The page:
No I am happy to leave those days behind. I enjoy ABS and tractions control, as well as electric start, reliability, no oil leaks and yes, self cancelling turn signals. Fine for those who don't. But I am old enough to remember NO turn signals on my Triumph TR3a car, and don't want to go back to those days either. I thought roll up windows were far batter than my side curtains and imagine when we got electric windows and I no longer wanting to use roll ups, now electrics are ubiquitous. Yes I do not yearn to use hand signals out the window of my car anymore than I want to use them on my bikes. I guess I am just a wuss.
 

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The STS module A & J sells does cancel the signal after just a lane change, with even better built in logic than todays car lane change signal. The logic that is built in is impressive,, it knows lane changes vs full turns.

That being said I am so impressed by those that prefer hand signals. Not just the fact that their clutch hand is temporarily useless, not just the fact that most younger riders don't know what they mean, but that fondness for the more primitive days when men were men and electric starts had not even come to fruition. I am in my 60s and am happy I will not be thrown off my bike as I was in the 1960s when my FLH hit it's compression peak when I was kick starting, or when my leg just ached trying to start my Norton.

No I am happy to leave those days behind. I enjoy ABS and tractions control, as well as electric start, reliability, no oil leaks and yes, self cancelling turn signals. Fine for those who don't. But I am old enough to remember NO turn signals on my Triumph TR3a car, and don't want to go back to those days either. I thought roll up windows were far batter than my side curtains and imagine when we got electric windows and I no longer wanting to use roll ups, now electrics are ubiquitous. Yes I do not yearn to use hand signals out the window of my car anymore than I want to use them on my bikes. I guess I am just a wuss.

Here, here... You missed out the biggest changes that are (?) less visible. By which I mean tyres, brakes and chassis... Until you've ridden a nasty 60's or early 70's bike you don't know you've been born... My classic KH400 triple which I got in about 2006 to scratch a Jap 2 stroke itch, was just a bit scary on bumpy corners when the forks would flex and lock up. At least it was on proper tyres, not Avon Speedmasters, or even worse, Yokohama plastic boots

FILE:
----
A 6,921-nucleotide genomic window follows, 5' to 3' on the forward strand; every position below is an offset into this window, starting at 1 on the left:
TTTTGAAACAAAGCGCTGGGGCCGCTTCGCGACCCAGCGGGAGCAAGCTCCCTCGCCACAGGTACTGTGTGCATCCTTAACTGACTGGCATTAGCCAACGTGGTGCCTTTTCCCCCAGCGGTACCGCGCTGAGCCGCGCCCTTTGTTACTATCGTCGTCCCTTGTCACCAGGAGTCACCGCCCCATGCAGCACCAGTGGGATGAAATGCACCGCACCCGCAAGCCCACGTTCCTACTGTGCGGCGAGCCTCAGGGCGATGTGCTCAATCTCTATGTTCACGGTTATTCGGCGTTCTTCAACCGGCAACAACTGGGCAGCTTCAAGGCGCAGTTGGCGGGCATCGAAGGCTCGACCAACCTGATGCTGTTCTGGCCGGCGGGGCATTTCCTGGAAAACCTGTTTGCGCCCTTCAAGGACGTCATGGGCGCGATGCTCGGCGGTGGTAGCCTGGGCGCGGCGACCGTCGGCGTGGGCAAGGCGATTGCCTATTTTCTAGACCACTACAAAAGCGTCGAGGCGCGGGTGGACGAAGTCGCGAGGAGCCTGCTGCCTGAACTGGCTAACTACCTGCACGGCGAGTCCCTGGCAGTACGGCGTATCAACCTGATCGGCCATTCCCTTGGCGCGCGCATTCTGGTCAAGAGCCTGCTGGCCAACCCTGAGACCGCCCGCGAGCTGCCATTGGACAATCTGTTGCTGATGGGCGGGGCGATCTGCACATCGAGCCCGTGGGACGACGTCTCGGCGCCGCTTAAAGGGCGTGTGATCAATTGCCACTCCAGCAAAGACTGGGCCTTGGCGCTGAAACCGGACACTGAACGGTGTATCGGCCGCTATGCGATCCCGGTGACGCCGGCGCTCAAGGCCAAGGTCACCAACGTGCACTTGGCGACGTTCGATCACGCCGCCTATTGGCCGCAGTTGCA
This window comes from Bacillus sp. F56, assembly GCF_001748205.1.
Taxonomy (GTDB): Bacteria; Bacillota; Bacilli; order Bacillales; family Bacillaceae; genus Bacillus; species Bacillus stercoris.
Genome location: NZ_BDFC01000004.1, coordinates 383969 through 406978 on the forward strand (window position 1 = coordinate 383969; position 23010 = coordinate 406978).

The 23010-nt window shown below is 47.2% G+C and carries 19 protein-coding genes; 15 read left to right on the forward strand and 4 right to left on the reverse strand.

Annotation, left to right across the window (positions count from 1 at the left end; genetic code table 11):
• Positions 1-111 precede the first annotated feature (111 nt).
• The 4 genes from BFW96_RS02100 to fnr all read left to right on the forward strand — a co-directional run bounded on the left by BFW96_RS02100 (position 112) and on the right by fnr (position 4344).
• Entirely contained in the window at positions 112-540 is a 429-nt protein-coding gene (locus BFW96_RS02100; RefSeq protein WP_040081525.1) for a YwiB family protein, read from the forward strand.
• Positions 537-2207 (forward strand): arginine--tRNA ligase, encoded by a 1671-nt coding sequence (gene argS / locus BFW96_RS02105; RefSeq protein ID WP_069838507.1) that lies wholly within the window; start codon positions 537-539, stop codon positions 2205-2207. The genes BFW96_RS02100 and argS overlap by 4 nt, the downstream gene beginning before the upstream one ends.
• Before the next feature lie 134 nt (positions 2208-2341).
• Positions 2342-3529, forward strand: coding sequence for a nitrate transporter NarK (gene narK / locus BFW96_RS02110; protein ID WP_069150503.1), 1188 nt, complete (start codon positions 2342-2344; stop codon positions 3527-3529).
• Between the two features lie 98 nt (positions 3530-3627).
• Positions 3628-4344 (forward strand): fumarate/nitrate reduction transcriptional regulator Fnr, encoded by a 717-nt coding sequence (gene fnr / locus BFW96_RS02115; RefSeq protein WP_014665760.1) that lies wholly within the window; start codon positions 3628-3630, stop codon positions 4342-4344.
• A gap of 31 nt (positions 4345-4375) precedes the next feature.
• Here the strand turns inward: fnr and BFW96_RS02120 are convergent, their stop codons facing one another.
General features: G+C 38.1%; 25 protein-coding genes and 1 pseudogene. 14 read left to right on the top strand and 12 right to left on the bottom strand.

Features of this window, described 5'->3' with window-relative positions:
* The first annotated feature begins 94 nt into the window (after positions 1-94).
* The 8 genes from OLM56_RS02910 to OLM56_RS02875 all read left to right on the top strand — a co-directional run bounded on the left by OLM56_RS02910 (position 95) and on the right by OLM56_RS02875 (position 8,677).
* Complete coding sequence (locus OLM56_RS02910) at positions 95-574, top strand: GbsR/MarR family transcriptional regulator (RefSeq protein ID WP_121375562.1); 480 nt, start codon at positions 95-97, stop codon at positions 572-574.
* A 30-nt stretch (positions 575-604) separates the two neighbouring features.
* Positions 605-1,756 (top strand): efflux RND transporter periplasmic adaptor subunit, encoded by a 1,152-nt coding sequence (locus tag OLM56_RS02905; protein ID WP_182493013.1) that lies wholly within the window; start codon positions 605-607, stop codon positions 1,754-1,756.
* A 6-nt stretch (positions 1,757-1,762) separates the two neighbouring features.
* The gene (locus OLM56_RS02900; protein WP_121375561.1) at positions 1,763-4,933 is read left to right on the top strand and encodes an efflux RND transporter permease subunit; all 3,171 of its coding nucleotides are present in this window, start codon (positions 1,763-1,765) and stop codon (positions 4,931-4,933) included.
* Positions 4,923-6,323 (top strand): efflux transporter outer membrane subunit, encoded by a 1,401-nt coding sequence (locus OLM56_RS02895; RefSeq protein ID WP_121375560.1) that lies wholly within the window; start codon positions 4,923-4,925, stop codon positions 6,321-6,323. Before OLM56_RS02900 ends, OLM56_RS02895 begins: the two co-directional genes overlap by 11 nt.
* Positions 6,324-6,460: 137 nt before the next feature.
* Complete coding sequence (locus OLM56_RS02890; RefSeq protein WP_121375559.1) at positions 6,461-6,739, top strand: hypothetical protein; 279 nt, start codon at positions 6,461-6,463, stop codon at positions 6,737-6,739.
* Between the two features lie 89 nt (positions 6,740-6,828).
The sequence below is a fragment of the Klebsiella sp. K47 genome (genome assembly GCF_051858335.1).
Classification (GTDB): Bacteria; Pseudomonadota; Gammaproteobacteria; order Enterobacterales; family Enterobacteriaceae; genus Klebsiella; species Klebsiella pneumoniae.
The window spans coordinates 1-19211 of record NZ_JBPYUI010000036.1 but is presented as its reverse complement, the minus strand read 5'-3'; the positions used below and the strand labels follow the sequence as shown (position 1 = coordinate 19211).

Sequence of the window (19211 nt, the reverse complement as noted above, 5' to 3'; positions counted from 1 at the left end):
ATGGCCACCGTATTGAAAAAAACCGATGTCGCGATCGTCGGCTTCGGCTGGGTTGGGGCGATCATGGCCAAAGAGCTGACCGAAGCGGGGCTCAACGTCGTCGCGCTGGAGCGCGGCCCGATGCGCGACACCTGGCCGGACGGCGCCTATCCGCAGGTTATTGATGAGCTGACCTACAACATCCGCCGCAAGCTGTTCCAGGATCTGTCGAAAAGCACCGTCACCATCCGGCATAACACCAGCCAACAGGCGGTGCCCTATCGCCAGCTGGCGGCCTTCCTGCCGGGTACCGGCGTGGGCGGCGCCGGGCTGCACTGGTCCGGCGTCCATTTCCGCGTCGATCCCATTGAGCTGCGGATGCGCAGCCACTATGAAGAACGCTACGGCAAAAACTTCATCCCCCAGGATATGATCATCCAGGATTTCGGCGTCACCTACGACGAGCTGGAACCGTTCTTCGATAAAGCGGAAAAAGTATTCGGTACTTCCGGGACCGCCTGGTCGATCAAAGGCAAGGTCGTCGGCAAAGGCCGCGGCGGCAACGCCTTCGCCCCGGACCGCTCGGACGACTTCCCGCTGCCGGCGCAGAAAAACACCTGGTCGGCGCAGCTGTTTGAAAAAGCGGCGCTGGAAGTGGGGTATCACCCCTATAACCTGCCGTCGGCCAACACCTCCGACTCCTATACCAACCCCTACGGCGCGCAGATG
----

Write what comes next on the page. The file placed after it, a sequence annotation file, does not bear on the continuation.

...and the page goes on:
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. It was difficult switching to Triumph. Most of the time I remember to switch the turn signal off. Sometimes I don't. :|[/QUOTE]

That being said I am so impressed by those that prefer hand signals. Not just the fact that their clutch hand is temporarily useless, not just the fact that most younger riders don't know what they mean, but that fondness for the more primitive days when men were men and electric starts had not even come to fruition. I am in my 60s and am happy I will not be thrown off my bike as I was in the 1960s when my FLH hit it's compression peak when I was kick starting, or when my leg just ached trying to start my Norton.

No I am happy to leave those days behind. I enjoy ABS and tractions control, as well as electric start, reliability, no oil leaks and yes, self cancelling turn signals. Fine for those who don't. But I am old enough to remember NO turn signals on my Triumph TR3a car, and don't want to go back to those days either. I thought roll up windows were far batter than my side curtains and imagine when we got electric windows and I no longer wanting to use roll ups, now electrics are ubiquitous. Yes I do not yearn to use hand signals out the window of my car anymore than I want to use them on my bikes. I guess I am just a wuss.[/QUOTE]

A bit off track from original post but...….

I just luv the evolution as a rider. I am reluctant to call it a 'learning curve' as we are all learning every day and some might feel belittled. Some could have forgotten more than others know. But there is definitely a reason some are still here, riding and enjoying everything the lifestyle has to offer after 40, 50 or even more years on two wheels. Bring on technology. Apart from those silly self inflating crash suits.:grin2: